en English
Kelly Ranasinghe

OP-ED: Domestic Violence Awareness: What We Know

For over 30 years, the month of October has been synonymous with Domestic Violence Awareness Month, a time to reflect on the changing domestic violence movement and survivors throughout the country.

Since the inaugural Domestic Violence Awareness Month in 1987, federal and state policies have been progressively overhauled to improve domestic violence response. Today, over $200 million federal dollars are specifically set aside for domestic violence-related grant programs, including dozens of federally funded organizations. These resource centers throughout the country (including Futures without Violence, the National Indigenous Women’s Resource Center, Safe Havens Interfaith Partnership Against Domestic Violence, and the Resource Center on Domestic Violence, Child Protection and Custody, are devoted to the development and improvement of systems which respond to domestic violence. But what have we learned over the last three decades?

Racism, Privilege and Domestic Violence are Connected

Domestic violence is an intersectional phenomenon, which means it is exacerbated by dimensions of discrimination, hate, privilege and violence. Domestic violence affects vulnerable populations more acutely, such as people of color, LGBTI communities, and individuals with mental illness or disabilities. In addition, the more adversity and the more subject to oppression a victim is, the harder it is to get help. Intersectional barriers make it more difficult for survivors to access help from law enforcement, get medical treatment, seek justice from the court system, disclose crime, find housing, and simply … survive.

Despite High Rates of Victimization, Tribal Communities Ignored

Native Americans are 10 times more likely than average to be victimized by domestic violence and native women and girls have the highest sexual assault percentage, even when placed against other vulnerable populations. Despite these striking and horrific statistics, for decades tribes faced legal barriers to prosecuting non-native abusers. (This was only recently remedied at the federal level in the 2013 VAWA reauthorization.) The Missing and Murdered Indigenous Women movement has shone light on how victims of color, particularly from tribal communities, are often ignored by law enforcement, government, courts, and the media.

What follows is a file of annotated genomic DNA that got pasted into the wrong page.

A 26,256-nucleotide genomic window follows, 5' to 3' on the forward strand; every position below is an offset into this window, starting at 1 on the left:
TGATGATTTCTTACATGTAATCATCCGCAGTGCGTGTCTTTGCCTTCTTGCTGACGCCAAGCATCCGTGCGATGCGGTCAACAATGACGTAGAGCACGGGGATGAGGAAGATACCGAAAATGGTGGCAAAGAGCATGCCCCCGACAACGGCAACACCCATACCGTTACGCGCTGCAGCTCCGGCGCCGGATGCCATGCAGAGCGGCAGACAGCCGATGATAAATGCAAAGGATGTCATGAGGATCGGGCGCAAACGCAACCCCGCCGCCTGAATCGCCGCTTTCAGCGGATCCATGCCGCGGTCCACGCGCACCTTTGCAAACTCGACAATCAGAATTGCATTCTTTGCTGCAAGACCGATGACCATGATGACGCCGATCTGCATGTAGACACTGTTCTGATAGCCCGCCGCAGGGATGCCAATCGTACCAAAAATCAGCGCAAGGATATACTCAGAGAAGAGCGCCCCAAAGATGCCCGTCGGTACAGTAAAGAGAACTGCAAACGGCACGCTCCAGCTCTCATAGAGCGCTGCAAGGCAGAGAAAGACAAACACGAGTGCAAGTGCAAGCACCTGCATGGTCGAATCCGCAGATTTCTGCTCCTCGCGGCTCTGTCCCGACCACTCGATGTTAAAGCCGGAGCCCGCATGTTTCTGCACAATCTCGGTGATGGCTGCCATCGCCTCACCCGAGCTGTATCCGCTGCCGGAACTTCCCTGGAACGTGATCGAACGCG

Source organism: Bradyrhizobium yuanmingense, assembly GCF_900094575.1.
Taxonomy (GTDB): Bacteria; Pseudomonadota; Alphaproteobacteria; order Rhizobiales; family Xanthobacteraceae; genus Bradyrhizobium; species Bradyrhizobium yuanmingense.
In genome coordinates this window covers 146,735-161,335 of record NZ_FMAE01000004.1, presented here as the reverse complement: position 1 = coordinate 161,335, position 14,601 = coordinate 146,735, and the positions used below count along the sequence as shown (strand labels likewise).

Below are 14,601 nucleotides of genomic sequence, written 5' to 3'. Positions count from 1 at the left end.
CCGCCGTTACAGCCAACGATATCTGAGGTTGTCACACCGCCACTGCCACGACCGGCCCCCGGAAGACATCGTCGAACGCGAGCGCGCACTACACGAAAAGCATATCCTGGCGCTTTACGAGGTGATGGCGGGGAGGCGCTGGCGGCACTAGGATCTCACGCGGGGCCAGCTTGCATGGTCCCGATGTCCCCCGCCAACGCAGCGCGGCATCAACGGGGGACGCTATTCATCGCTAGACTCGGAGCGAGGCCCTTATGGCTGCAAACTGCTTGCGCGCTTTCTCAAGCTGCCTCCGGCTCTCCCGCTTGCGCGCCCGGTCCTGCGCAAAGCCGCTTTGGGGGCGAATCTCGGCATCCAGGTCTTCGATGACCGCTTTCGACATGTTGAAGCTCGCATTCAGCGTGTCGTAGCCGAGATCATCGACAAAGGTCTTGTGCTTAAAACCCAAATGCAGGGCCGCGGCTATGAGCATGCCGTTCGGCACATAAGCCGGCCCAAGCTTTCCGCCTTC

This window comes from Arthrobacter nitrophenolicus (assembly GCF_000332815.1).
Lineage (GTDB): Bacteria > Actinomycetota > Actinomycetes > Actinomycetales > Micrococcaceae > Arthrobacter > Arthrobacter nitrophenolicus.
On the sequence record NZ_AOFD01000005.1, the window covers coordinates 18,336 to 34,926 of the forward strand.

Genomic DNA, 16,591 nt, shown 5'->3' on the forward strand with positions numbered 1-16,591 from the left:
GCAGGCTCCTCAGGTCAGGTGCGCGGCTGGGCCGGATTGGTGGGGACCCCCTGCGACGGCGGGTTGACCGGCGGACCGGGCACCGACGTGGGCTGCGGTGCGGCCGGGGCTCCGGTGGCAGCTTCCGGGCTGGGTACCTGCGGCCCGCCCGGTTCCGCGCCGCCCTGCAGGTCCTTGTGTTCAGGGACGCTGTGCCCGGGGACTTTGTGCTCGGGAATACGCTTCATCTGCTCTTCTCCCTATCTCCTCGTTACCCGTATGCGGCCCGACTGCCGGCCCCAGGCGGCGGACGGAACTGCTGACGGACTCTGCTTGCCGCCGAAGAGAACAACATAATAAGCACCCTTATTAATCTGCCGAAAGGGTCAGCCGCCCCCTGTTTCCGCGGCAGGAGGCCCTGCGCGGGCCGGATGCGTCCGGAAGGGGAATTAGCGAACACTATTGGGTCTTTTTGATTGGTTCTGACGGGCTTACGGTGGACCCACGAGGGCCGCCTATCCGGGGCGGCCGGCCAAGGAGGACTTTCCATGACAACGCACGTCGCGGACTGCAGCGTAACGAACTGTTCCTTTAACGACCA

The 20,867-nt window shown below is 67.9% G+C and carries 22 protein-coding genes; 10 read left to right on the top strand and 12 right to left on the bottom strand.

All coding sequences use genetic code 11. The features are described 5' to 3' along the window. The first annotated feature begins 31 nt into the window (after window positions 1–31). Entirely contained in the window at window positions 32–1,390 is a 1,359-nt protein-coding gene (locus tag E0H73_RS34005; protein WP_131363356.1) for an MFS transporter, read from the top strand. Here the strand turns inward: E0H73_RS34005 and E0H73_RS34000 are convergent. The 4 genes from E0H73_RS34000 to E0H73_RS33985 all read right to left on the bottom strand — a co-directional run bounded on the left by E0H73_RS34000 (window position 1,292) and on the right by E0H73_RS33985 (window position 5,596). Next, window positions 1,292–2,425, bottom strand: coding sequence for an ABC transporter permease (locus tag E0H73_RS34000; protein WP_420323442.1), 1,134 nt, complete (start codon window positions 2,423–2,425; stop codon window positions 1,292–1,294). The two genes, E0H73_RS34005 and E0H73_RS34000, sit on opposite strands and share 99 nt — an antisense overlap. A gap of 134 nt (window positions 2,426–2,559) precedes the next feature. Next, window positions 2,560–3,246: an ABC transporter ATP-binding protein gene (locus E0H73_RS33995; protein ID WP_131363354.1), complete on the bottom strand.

Abuse Crosses Over into Legal System

As survivors attempt to leave an abusive relationship, abusive behavior will often spill over into the legal system. Abusers may attempt to draw out family law or restraining order cases to impoverish survivors, goad survivors into altercations or emotional outbursts, or simply fabricate evidence in an attempt to gain legal advantages. Abusive partners often know “the right things to say” to investigators to evade accountability for their violence. If child welfare agencies are involved (and not trained in domestic violence recognition), abusers may convincingly fabricate concerns to shift blame to the victim.

Perhaps most disturbingly, a recent study on child custody found that “even when courts find that fathers have abused the children or the mother, (courts) award them custody 14 percent of the time. In cases with credited child physical abuse claims, fathers win custody 19 percent of the time.” The principal investigator of this study, Professor Joan Meier, noted that this data “powerfully affirm(ed) the reports from the field, that women who allege abuse — particularly child abuse — by a father are at significant risk (over one in four) of losing custody to the alleged abuser.”

Children Exposed to Domestic Violence Suffer Lifelong Effects

The seminal Adverse Childhood Experiences (ACEs) study conducted in 1995 would spark a revolution in how domestic violence practitioners and social scientists looked at the way violence in the home affected children and adolescents. The ACEs study dramatically illustrated the now common understanding that exposure to domestic violence can cause lifelong negative consequences. Children exposed to domestic violence, even if they were never physically abused themselves, have an increased risk of developing physical or emotional issues in adulthood, and often will display symptoms of post-traumatic stress disorder. Even at a young age, toxic stress caused by exposure to domestic violence could impede neurodevelopment, and ultimately stifle education and healthy social growth. Today, ACEs is well accepted social science and serves as a foundation for protecting children in homes where domestic violence is present.

Privilege, Race Consistently Helped Abusers Evade Responsibility

Just as intersectionality prevents survivors from seeking help, privilege and power helps abusers escape accountability. Dimensions of privilege such as gender, race, wealth, professional rank, and education all operate to prevent accountability and disincentivize survivors from reporting. Sexual assault survivors in particular are often dissuaded from reporting victimization because of false (and harmful) perceptions about “ruining someone’s life” or making an abuser “lose his job.” In reality, the psychological, economic, social and familial toll of reporting victimization is far more devastating to the survivor then the abuser.

To learn more about how the field of domestic violence has shifted over the past 34 years, you can visit any of the federal resource centers which focus on specific aspects of domestic violence, or check out the Resource Center Network through The National Resource Center on Domestic Violence


Kelly Ranasinghe is a former senior program attorney in the Family Violence, Domestic Relations Unit of the National Council of Juvenile and Family Court Judges and a board-certified Child Welfare Law Specialist. He has conducted national, state, and local trainings in domestic violence.

More Stories
LEGAL NOTICES: Sept. 23, 2021